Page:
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The successful practice of immigration law depends on having immigration statutes and regulations readily available. Immigration attorneys need look no further than Patel's complete reference library for their primary resource needs. Patel's library consists of (4) books: The Whole ACT—INA (Annotated), 20/22/28 CFRPlus, 8 CFRPlus, and Patel's Citations of Administrative Decisions under Immigration and Nationality Laws. Each book contains a detailed topical index, is annotated and is updated annually to reflect the latest changes in regulations. These four books constitute an indispensable library of primary resource materials for any immigration practitioner. For more information or to purchase these books see here.

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Letters to the Editor

Dear Editor:
Maybe Santa Claus can process the thousands of legitimate E.B. petitions languishing at the district Service centers since 2001 and 2002. Since their I-140's have been approved, is it so hard to approve the I-485's , or is this some political situation? If a 'blitz' process can be achieved for Citizenship, as in past years, why cannot the process proceed for Status Adjustments?

Manny Singh

Dear Editor:
In response to a recent letter to the Editor on Status of the 9/11 Hijackers, really, its tightening up the entire system, when there are so many people to screen, in so little time. Here's some information, and some examples: Based on research that I was requested to send in to an administrator evaluating policy with drivers' licenses, I found the following information which may or may not be 100% accurate: 19 "hijackers" were allowed into the country despite improperly filled out forms lacking proper addresses(compared to listing staying at a hotel), job status (i.e. "student"), income, and other information so that most of the applications, if properly reviewed would not have been approved as one is to not have immigrant intent, will return home and membership in a terrorist group wouldn't make them admissible either. 15 were thought to come from Saudi Arabia, 2 from UAE, 1 Egypt and 1 Lebanon. All 19 are believed to have originally entered on "valid" visas (just not properly screened--that's a whole issue right there.) Second, 3 are said to have been "illegally" in the US, 2 by overstaying their visas without being in change of status or extension pending status, and 1 by never reporting to school despite entered on a Student Visa. Further, some were allowed to re-enter the country after applying to change from visitors to vocational students (M) and typically, while in the middle of an adjustment or change od status application, as a "non-immigrant" for these categories, they probably wouldn't be allowed to leave and return without having a new visa that was issued from abroad. So, they were improperly let in. Next, some were in various criminal databases, it is reported, so if those databases had been checked, perhaps some of them would have been apprehended. Yet another security issue, is that at least one hijacker, was issued a state driver's license (with a false name and by proxy), and that ID was used to enter and travel in the US via Canada.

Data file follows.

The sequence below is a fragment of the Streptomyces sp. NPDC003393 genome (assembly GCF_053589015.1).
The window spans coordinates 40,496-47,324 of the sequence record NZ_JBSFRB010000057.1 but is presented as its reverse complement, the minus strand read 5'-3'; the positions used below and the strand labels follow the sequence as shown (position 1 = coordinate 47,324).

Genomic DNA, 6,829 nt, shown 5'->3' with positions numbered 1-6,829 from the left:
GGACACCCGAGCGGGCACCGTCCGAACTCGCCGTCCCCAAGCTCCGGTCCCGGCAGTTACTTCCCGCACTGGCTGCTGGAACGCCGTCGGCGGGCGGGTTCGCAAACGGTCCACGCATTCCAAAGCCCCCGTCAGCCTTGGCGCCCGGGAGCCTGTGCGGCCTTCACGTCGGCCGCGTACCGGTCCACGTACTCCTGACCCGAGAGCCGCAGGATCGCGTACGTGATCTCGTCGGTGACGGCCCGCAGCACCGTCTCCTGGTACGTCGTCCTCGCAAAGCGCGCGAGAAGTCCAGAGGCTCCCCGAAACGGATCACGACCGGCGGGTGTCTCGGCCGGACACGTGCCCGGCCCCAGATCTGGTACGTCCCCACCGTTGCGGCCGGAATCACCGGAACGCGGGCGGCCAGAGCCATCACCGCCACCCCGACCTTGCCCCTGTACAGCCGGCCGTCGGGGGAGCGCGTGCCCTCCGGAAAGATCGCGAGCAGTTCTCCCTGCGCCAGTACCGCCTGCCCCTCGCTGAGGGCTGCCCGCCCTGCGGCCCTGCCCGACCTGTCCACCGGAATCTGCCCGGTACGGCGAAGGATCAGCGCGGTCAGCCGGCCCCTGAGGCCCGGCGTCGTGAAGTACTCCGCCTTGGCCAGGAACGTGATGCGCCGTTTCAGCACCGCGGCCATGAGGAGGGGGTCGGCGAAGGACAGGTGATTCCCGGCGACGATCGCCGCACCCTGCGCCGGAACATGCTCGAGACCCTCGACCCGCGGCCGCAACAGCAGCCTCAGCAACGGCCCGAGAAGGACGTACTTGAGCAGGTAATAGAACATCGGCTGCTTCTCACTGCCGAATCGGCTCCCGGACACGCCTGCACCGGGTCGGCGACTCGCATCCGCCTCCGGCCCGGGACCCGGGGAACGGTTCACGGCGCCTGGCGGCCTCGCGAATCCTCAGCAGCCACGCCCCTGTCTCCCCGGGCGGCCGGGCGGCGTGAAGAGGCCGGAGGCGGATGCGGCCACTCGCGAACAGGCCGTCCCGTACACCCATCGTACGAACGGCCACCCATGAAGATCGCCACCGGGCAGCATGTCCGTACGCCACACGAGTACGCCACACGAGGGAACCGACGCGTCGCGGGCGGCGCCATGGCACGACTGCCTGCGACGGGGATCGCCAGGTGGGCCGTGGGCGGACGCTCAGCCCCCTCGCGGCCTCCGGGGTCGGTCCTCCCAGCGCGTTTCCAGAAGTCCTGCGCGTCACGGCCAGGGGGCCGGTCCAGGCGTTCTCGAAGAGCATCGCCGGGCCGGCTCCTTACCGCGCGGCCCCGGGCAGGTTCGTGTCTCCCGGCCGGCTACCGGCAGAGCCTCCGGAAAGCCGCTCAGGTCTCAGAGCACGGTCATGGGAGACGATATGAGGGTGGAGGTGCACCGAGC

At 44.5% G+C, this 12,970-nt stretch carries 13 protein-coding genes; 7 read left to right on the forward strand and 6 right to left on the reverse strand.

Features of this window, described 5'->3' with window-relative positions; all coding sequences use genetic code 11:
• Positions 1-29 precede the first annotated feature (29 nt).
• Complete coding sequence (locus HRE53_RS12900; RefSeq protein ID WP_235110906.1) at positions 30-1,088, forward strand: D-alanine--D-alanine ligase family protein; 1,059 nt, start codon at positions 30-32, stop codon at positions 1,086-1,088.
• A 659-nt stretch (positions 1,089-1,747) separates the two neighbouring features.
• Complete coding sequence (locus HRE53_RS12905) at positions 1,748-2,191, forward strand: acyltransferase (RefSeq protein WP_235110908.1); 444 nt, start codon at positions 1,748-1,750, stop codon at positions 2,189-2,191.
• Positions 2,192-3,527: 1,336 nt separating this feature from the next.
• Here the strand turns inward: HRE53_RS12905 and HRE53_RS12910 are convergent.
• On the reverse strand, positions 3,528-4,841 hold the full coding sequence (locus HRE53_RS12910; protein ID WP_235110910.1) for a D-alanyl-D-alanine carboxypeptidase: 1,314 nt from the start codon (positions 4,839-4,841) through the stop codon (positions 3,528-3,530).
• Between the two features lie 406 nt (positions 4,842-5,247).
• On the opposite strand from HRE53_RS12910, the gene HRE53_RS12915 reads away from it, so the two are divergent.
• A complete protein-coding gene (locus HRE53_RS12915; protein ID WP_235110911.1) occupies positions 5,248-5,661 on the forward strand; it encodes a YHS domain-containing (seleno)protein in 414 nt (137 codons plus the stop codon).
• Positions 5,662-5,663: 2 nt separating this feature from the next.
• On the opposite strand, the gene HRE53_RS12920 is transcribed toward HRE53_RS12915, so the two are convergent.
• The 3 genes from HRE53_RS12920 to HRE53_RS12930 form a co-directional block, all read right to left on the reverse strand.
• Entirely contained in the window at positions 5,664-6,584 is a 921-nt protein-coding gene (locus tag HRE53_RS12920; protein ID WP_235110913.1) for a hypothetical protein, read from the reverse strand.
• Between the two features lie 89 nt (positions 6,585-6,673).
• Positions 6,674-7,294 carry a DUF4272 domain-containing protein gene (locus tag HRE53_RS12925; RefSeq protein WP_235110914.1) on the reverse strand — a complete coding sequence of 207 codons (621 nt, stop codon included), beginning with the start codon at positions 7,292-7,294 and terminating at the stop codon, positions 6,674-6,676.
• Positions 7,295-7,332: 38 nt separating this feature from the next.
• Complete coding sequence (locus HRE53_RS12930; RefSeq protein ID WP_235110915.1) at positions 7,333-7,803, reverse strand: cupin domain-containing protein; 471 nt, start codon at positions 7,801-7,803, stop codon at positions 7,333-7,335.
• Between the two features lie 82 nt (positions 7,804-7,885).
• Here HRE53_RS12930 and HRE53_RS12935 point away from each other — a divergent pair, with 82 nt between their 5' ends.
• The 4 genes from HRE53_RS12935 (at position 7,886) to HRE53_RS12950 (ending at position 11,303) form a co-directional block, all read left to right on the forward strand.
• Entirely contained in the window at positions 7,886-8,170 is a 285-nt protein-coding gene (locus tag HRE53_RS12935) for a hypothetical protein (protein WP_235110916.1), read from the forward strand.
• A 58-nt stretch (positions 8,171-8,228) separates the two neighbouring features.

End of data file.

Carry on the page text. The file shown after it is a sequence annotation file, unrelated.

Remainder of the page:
Name Withheld Upon Request

Dear Editor:
Regarding the letter dated 12/23 from John H. Frecker, Mr. Frecker, with all due respect, and being from Maine myself, I can appreciate that you mow your own lawn, as does my 70 year old 'Maine-iac' mother. However, even in Maine, with an estimated 14,000 migrant workers employed in 2002, there are some jobs that are being performed by illegal workers. I know of no one that is not angered and appalled that the Sept 11th bombers entered our country so easily. It does seem, however, that these are two separate issues which both need to be addressed. How can we keep track of the millions of illegal aliens that are here now if we don't give them some sort of legal worker status? They are working anyway, so why not legalize them, collect taxes from their wages, and otherwise legitimize their lives here. I am not suggesting a blanket amnesty, but an employment based permit that would be a step in the right direction toward tackling this problem. What other solution is there?

Lynne Barrows

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Editorial Advisory Board
Marc Ellis, Gary Endelman